Early Emotional Suffering Shapes Health Later in Life

[In] a forty-year study conducted7 by Dr. Caroline Bedell Thomas of Johns Hopkins Medical School, Dr. Thomas’s team collected large amounts of information on the psychological status of incoming medical students at Johns Hopkins starting in the 1940s and then followed these individuals periodically over the years as they got older and, in some cases, got sick and died. In this way she was able to correlate particular psychological characteristics and early family life experiences that these doctors reported when they were young (around age twenty-one) and healthy with a range of different diseases that some of them experienced over the next forty years.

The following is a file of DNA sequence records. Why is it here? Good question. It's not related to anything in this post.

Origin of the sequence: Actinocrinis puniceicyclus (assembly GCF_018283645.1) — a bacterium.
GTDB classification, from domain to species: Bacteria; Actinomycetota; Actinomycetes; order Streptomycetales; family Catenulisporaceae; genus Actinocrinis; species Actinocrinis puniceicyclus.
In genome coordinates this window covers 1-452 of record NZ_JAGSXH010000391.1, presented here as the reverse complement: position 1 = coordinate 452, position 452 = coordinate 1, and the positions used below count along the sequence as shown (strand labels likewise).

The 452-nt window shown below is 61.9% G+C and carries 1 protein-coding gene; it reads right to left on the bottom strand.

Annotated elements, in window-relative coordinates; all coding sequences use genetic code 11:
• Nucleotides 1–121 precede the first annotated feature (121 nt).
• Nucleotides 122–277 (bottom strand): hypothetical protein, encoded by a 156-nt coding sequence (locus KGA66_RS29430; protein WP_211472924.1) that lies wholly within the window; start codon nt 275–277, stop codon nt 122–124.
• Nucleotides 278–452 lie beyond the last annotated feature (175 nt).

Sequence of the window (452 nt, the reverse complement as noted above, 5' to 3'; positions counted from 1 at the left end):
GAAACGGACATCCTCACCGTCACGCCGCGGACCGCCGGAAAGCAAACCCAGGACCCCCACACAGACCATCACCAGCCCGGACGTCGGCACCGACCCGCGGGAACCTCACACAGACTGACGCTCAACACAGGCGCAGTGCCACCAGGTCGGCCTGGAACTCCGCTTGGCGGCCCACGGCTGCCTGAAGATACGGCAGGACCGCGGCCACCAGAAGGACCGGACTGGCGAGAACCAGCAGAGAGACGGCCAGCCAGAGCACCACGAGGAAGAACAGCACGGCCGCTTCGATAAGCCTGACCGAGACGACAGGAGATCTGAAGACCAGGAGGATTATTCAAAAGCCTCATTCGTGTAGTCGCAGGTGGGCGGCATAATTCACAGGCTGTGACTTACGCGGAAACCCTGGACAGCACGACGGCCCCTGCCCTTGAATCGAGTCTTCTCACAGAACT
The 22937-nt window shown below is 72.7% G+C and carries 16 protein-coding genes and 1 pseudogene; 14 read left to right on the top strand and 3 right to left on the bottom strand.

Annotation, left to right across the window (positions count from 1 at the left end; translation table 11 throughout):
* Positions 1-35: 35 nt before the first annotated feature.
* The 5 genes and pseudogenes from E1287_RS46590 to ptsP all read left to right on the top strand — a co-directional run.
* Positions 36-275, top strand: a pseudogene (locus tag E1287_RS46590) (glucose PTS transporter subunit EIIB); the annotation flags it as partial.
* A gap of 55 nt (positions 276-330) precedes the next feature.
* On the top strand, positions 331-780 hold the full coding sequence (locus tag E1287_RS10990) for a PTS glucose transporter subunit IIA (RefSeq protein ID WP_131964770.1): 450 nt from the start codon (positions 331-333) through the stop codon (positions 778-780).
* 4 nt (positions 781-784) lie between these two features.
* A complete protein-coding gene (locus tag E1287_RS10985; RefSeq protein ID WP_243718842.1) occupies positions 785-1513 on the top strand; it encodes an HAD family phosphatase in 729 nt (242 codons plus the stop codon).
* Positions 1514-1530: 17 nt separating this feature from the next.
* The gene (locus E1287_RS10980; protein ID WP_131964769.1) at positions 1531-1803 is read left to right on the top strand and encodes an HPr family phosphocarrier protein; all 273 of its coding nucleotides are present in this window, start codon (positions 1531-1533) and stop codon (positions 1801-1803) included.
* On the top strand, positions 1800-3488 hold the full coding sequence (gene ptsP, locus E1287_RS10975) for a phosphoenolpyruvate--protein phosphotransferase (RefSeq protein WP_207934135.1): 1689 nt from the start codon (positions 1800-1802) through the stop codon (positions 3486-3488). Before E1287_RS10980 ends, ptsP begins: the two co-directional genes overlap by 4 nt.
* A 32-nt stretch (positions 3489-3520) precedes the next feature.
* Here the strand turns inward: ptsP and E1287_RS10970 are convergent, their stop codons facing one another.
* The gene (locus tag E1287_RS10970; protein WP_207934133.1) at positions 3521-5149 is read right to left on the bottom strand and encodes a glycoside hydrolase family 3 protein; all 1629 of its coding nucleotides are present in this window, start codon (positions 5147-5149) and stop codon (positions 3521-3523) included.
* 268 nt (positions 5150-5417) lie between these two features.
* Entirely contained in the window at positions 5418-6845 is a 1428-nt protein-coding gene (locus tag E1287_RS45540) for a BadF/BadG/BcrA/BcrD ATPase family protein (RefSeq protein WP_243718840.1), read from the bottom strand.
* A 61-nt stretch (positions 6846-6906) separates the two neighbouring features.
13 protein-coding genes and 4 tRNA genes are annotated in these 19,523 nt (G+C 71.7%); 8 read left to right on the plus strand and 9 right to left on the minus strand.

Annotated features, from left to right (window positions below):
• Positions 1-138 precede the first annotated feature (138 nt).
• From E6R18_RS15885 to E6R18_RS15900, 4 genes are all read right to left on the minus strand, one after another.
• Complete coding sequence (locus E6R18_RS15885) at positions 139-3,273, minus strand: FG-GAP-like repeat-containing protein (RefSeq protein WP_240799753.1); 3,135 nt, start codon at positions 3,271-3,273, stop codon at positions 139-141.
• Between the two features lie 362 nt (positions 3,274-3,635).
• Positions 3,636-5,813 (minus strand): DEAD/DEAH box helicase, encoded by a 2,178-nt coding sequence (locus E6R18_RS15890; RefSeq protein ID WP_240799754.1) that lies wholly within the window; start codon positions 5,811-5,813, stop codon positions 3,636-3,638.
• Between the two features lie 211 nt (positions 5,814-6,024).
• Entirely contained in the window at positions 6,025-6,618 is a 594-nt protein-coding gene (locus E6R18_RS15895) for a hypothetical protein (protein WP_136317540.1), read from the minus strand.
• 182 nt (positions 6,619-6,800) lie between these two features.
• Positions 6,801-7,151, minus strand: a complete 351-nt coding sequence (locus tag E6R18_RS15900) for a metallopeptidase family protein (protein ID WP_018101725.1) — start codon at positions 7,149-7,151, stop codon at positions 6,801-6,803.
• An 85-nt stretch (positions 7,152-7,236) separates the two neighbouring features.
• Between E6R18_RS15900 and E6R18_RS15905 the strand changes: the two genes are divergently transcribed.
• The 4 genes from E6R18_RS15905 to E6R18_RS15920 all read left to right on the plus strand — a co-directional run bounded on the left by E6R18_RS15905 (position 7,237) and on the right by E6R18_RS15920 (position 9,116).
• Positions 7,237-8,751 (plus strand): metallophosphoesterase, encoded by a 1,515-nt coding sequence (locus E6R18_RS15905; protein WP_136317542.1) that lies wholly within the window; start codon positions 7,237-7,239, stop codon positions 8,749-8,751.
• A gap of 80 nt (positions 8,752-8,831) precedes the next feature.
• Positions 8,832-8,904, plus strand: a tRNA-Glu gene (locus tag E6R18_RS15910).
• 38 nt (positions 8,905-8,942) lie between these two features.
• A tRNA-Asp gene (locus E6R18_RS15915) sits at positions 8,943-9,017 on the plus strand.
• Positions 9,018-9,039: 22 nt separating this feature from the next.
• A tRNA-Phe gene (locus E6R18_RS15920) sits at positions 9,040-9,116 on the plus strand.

The results demonstrated, among other things, that there was a particular constellation of features in early life that was associated with an increased likelihood of having cancer later in life… The conclusion, of course, is that our emotional experiences early in life may play a strong role in shaping our health later in life8.

The inability to express emotions was strongly linked to mortality among lung cancer patients in this study. Those lung cancer patients who had the poorest ability to express emotions had more than four and a half times the yearly death rate of those with the highest ability for emotional expression9.


Now it is clear, as borne out by solid findings, that there is a powerful interconnected language between these two systems [the immune system and the mind]. Indeed, the term ‘immunologic synapse’ has entered today’s biologic lexicon… In the context of the present discussion, it appears that the immune/nervous system metaphor has become reality. What was previously viewed as outside the realm of sensory perception, and therefore metaphysical, is now seen as otherwise10.